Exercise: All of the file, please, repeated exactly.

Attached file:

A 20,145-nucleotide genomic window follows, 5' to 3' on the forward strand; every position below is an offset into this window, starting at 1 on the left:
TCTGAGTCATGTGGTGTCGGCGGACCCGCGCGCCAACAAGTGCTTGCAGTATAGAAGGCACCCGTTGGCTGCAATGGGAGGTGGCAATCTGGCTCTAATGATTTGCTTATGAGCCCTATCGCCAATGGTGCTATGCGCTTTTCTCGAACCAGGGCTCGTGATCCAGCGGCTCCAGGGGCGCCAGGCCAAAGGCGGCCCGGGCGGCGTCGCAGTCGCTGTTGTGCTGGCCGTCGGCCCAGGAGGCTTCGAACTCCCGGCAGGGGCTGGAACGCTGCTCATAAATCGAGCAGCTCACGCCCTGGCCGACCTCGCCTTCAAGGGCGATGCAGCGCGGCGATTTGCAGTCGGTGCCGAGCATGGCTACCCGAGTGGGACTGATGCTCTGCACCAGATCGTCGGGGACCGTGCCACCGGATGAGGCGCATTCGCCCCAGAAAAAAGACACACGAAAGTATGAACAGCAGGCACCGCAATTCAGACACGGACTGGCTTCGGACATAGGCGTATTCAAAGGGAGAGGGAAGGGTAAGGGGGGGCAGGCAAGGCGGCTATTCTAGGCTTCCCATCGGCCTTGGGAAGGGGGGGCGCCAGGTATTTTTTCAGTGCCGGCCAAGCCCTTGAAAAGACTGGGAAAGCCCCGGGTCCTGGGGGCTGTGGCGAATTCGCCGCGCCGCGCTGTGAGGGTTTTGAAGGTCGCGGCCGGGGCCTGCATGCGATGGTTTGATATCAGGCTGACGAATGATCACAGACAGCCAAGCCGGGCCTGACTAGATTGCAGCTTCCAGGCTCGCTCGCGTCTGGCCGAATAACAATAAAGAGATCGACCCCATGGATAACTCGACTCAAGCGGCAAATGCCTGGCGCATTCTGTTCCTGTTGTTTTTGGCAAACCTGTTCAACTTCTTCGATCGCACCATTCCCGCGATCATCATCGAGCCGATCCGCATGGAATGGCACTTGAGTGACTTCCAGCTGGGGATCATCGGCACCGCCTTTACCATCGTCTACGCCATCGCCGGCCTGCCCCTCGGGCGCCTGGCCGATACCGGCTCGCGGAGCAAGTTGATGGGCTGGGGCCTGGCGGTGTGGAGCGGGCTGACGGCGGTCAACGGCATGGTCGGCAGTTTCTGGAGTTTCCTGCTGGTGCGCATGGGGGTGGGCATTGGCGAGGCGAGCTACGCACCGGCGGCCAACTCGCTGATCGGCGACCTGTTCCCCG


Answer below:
A 20,145-nucleotide genomic window follows, 5' to 3' on the forward strand; every position below is an offset into this window, starting at 1 on the left:
TCTGAGTCATGTGGTGTCGGCGGACCCGCGCGCCAACAAGTGCTTGCAGTATAGAAGGCACCCGTTGGCTGCAATGGGAGGTGGCAATCTGGCTCTAATGATTTGCTTATGAGCCCTATCGCCAATGGTGCTATGCGCTTTTCTCGAACCAGGGCTCGTGATCCAGCGGCTCCAGGGGCGCCAGGCCAAAGGCGGCCCGGGCGGCGTCGCAGTCGCTGTTGTGCTGGCCGTCGGCCCAGGAGGCTTCGAACTCCCGGCAGGGGCTGGAACGCTGCTCATAAATCGAGCAGCTCACGCCCTGGCCGACCTCGCCTTCAAGGGCGATGCAGCGCGGCGATTTGCAGTCGGTGCCGAGCATGGCTACCCGAGTGGGACTGATGCTCTGCACCAGATCGTCGGGGACCGTGCCACCGGATGAGGCGCATTCGCCCCAGAAAAAAGACACACGAAAGTATGAACAGCAGGCACCGCAATTCAGACACGGACTGGCTTCGGACATAGGCGTATTCAAAGGGAGAGGGAAGGGTAAGGGGGGGCAGGCAAGGCGGCTATTCTAGGCTTCCCATCGGCCTTGGGAAGGGGGGGCGCCAGGTATTTTTTCAGTGCCGGCCAAGCCCTTGAAAAGACTGGGAAAGCCCCGGGTCCTGGGGGCTGTGGCGAATTCGCCGCGCCGCGCTGTGAGGGTTTTGAAGGTCGCGGCCGGGGCCTGCATGCGATGGTTTGATATCAGGCTGACGAATGATCACAGACAGCCAAGCCGGGCCTGACTAGATTGCAGCTTCCAGGCTCGCTCGCGTCTGGCCGAATAACAATAAAGAGATCGACCCCATGGATAACTCGACTCAAGCGGCAAATGCCTGGCGCATTCTGTTCCTGTTGTTTTTGGCAAACCTGTTCAACTTCTTCGATCGCACCATTCCCGCGATCATCATCGAGCCGATCCGCATGGAATGGCACTTGAGTGACTTCCAGCTGGGGATCATCGGCACCGCCTTTACCATCGTCTACGCCATCGCCGGCCTGCCCCTCGGGCGCCTGGCCGATACCGGCTCGCGGAGCAAGTTGATGGGCTGGGGCCTGGCGGTGTGGAGCGGGCTGACGGCGGTCAACGGCATGGTCGGCAGTTTCTGGAGTTTCCTGCTGGTGCGCATGGGGGTGGGCATTGGCGAGGCGAGCTACGCACCGGCGGCCAACTCGCTGATCGGCGACCTGTTCCCCG